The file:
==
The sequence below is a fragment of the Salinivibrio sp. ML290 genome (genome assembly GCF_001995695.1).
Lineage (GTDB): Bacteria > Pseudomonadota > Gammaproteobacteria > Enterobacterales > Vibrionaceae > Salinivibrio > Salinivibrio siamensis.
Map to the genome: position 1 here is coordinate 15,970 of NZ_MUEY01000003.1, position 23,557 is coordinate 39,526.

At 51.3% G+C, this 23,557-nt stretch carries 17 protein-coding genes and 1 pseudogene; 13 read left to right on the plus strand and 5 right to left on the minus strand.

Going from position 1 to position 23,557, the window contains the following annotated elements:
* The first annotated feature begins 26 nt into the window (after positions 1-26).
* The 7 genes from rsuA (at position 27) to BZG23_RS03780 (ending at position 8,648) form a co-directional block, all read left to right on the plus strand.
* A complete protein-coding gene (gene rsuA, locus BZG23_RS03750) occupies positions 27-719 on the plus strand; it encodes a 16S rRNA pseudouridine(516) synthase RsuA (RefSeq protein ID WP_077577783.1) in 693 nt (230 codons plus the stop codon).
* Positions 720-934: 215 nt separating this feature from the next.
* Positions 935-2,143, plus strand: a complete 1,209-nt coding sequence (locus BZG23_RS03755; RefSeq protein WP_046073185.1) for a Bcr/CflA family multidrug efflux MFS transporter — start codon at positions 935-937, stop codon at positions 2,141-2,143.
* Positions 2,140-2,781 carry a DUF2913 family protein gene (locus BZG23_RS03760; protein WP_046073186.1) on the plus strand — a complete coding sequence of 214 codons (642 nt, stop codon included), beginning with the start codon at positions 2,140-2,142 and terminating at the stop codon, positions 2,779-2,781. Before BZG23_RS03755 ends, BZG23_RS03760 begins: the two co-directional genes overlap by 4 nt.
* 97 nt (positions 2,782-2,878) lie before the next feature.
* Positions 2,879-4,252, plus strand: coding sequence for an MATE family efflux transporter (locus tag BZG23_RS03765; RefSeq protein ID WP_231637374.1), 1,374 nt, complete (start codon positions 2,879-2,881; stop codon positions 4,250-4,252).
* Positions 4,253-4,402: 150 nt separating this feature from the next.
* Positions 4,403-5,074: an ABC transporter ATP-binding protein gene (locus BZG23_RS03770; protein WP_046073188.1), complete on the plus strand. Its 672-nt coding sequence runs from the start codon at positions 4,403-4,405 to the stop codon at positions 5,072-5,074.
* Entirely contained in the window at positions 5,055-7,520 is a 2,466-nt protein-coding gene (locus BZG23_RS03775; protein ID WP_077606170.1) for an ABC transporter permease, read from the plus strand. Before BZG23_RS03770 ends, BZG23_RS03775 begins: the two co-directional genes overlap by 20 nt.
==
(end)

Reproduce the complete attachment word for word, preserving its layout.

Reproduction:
The sequence below is a fragment of the Salinivibrio sp. ML290 genome (genome assembly GCF_001995695.1).
Lineage (GTDB): Bacteria > Pseudomonadota > Gammaproteobacteria > Enterobacterales > Vibrionaceae > Salinivibrio > Salinivibrio siamensis.
Map to the genome: position 1 here is coordinate 15,970 of NZ_MUEY01000003.1, position 23,557 is coordinate 39,526.

At 51.3% G+C, this 23,557-nt stretch carries 17 protein-coding genes and 1 pseudogene; 13 read left to right on the plus strand and 5 right to left on the minus strand.

Going from position 1 to position 23,557, the window contains the following annotated elements:
* The first annotated feature begins 26 nt into the window (after positions 1-26).
* The 7 genes from rsuA (at position 27) to BZG23_RS03780 (ending at position 8,648) form a co-directional block, all read left to right on the plus strand.
* A complete protein-coding gene (gene rsuA, locus BZG23_RS03750) occupies positions 27-719 on the plus strand; it encodes a 16S rRNA pseudouridine(516) synthase RsuA (RefSeq protein ID WP_077577783.1) in 693 nt (230 codons plus the stop codon).
* Positions 720-934: 215 nt separating this feature from the next.
* Positions 935-2,143, plus strand: a complete 1,209-nt coding sequence (locus BZG23_RS03755; RefSeq protein WP_046073185.1) for a Bcr/CflA family multidrug efflux MFS transporter — start codon at positions 935-937, stop codon at positions 2,141-2,143.
* Positions 2,140-2,781 carry a DUF2913 family protein gene (locus BZG23_RS03760; protein WP_046073186.1) on the plus strand — a complete coding sequence of 214 codons (642 nt, stop codon included), beginning with the start codon at positions 2,140-2,142 and terminating at the stop codon, positions 2,779-2,781. Before BZG23_RS03755 ends, BZG23_RS03760 begins: the two co-directional genes overlap by 4 nt.
* 97 nt (positions 2,782-2,878) lie before the next feature.
* Positions 2,879-4,252, plus strand: coding sequence for an MATE family efflux transporter (locus tag BZG23_RS03765; RefSeq protein ID WP_231637374.1), 1,374 nt, complete (start codon positions 2,879-2,881; stop codon positions 4,250-4,252).
* Positions 4,253-4,402: 150 nt separating this feature from the next.
* Positions 4,403-5,074: an ABC transporter ATP-binding protein gene (locus BZG23_RS03770; protein WP_046073188.1), complete on the plus strand. Its 672-nt coding sequence runs from the start codon at positions 4,403-4,405 to the stop codon at positions 5,072-5,074.
* Entirely contained in the window at positions 5,055-7,520 is a 2,466-nt protein-coding gene (locus BZG23_RS03775; protein ID WP_077606170.1) for an ABC transporter permease, read from the plus strand. Before BZG23_RS03770 ends, BZG23_RS03775 begins: the two co-directional genes overlap by 20 nt.